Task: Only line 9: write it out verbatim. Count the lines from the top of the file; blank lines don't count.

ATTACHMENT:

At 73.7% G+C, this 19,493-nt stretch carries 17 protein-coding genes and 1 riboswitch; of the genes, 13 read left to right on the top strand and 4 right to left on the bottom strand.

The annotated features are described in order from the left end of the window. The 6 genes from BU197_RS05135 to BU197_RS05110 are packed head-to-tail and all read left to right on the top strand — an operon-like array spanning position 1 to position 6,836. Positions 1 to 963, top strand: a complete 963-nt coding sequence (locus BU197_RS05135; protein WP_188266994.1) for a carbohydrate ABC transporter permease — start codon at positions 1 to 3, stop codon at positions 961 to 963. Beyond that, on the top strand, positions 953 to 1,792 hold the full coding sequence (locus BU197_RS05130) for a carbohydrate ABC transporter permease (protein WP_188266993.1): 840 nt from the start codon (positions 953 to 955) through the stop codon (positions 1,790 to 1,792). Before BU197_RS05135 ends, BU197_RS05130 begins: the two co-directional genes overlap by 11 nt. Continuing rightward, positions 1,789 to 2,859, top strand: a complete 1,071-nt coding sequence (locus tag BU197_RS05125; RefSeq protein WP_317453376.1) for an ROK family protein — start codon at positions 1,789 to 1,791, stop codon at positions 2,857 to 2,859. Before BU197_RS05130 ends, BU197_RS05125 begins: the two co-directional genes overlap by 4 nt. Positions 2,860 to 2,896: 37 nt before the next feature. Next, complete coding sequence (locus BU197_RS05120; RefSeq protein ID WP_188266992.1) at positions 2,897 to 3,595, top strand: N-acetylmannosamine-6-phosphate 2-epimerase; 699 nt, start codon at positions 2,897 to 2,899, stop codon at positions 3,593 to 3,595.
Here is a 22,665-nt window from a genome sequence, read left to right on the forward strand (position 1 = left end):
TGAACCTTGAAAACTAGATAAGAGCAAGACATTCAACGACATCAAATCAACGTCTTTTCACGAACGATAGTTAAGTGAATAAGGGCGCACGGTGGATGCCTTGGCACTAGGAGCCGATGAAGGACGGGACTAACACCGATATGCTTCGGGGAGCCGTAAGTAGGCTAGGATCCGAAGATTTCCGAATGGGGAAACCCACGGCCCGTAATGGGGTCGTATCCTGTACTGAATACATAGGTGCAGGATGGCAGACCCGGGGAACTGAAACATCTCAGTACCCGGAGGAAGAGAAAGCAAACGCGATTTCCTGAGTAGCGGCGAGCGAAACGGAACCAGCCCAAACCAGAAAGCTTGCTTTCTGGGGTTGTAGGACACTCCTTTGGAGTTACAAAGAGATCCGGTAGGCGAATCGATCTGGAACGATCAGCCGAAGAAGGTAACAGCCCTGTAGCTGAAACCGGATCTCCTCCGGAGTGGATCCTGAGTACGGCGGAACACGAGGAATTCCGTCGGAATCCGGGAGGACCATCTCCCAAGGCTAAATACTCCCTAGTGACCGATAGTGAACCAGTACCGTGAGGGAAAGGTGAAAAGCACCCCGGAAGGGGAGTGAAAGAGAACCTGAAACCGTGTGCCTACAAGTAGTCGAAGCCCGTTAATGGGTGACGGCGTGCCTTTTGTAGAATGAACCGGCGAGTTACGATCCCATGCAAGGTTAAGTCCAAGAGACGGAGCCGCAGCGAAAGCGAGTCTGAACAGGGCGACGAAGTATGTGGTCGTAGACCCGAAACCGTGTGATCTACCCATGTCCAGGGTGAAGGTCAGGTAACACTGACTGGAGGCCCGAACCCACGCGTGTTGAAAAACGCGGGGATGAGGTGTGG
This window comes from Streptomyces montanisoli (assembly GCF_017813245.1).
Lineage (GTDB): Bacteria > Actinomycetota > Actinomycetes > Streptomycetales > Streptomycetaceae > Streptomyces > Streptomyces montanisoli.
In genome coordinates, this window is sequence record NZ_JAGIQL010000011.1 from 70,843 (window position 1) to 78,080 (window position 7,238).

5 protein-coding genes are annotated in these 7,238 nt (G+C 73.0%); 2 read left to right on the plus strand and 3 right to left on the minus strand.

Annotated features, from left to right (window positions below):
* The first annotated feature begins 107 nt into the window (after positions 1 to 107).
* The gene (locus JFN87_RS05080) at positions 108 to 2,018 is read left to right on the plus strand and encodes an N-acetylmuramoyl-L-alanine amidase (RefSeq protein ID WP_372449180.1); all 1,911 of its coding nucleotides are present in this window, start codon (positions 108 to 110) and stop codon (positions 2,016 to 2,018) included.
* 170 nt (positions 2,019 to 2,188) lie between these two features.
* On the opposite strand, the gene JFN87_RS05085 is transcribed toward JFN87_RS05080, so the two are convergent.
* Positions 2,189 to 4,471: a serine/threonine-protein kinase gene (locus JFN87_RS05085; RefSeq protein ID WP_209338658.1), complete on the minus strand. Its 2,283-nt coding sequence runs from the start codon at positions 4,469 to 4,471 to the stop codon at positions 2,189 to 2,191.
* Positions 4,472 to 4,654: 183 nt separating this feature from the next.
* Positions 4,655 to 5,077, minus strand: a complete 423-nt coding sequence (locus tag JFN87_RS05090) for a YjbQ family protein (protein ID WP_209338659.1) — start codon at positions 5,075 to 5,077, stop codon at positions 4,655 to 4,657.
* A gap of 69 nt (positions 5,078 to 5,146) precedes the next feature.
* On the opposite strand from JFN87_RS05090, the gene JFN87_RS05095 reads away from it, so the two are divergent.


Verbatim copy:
Annotated features, from left to right (window positions below):